Biochar – What is it and How to Make Your Own Biochar

What is Biochar

Biochar is used as a soil amendment, it is rich in carbon and can endure for centuries in the soil. It is a type of charcoal, made from biomass, biological material / plant or animal material via thermal decomposition [burn baby burn].

You’ll want to avoid meats, although it is useable the best results are obtained from plant material and manure. The International Biochar Initiative defines biochar as “The solid material obtained from the thermochemical conversion of biomass in an oxygen-limited environment” in other words burnt organic mass.

Top down view of twigs and branches made into biochar.e

Researchers studied biochar made from manure and gave it two thumbs up validating that it can improve soil properties and increase yields. They suggested a solution of chicken and cattle manure, but if you have access to horse manure that’ll work fine [1]. It’s not advisable to use waste from carnivores such as cats and dogs.

In nature biochar is at times created by natural forces, forest fires and so forth. Pre-Columbian Amazonians made biochar by smoldering agricultural waste in pits. Early settlers called it terra preta de Indio, which is still a local name for areas of rich dark soils in the Amazonian region. They are believed to have been created by pre-Columbian Natives and abandoned after the Spanish and Portuguese invasions.

Biochar will increase soil fertility in low pH acidic soils and in effect enhance agricultural productivity. It aids in retaining nutrients and water, and protects against erosion. It also provides protection against some plant diseases.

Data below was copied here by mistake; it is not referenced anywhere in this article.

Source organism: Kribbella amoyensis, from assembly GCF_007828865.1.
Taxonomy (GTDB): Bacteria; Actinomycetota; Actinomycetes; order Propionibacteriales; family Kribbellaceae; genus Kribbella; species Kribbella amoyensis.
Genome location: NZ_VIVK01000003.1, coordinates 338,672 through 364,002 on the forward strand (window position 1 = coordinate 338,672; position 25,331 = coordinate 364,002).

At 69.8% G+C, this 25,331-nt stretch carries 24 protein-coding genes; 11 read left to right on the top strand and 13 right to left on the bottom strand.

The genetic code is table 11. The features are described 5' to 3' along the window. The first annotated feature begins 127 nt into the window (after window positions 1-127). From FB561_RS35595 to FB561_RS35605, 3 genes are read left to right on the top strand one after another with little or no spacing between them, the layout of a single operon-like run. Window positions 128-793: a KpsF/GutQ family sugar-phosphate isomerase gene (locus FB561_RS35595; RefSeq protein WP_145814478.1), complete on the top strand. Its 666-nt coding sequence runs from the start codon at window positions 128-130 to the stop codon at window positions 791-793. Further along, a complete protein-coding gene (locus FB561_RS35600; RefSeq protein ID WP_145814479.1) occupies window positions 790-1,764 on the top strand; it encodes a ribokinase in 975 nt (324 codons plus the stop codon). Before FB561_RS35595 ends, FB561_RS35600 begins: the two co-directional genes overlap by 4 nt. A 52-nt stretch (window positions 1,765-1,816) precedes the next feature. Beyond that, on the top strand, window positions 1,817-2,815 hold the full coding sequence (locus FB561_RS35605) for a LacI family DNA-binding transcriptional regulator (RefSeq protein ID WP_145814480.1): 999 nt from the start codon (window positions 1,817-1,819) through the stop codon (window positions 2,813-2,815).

DIY Biochar – Make your own Biochar

To make biochar you do NOT want to burn organic material till it turns to ash, that being the case all you’ve created is ashes, ash is good for soil in most cases but is not the same as, or as good as biochar [See: Wood Ash as Fertilizer]. Bio char as previously stated is charcoal not full ash. When making biochar I like to break out the marshmallows and turn it into a family event.

Top down view of biochar being made in a barrel.

One basic and simple mode of creatinging biochar is to thinly stack woody debris combined with other organic material in a shallow pit you’ve dug out in a garden bed. Burn it till the smoke begins to thin out, and while still burning lightly smother the fire with a thin layer of soil, letting the embers continue to burn.

Allowing the embers to burn allows the gasses produced to create heat, feeding a reaction that eliminates impurities. When the gasses have been consumed, the fire is quenched leaving behind only pure Carbon. When it’s ready to dowse it with water they’ll still be some smoke emenating from it – like I said you aren’t making ashes, but charcoal.

Top down view of yard waste turned into biochar.

The charcoal you’ve just created will improve the soil and enhance nutrient availability for plants. Before planting come spring you’ll want to work this char into the soil. Homemade biochar is sometimes laced with nutrients.

You can mix it with compost or nutrient-rich organic solutions such as bone meal or fish emulsion while working it in. Over time the biochar rich soil will harbor more nutrients, but for the first season after your burn, adding some nutrients is advisable.

A trowel scoops up some fined textured crushed biochar out of a pail.

Biochar, in addition to being useful to gardeners is being researched for carbon sequestration, it is believed to have the potential to reduce greenhouse gases.

A more efficient method for large scale biochar production [but also more labor intensive ] is using a kiln. Large metal drums will suffice as your kiln. As my biochar production is done using the pit method, at this point I’ll pass you onto another website which covers the barrel method very well … Back to Backyard Biochar – Living Web Farms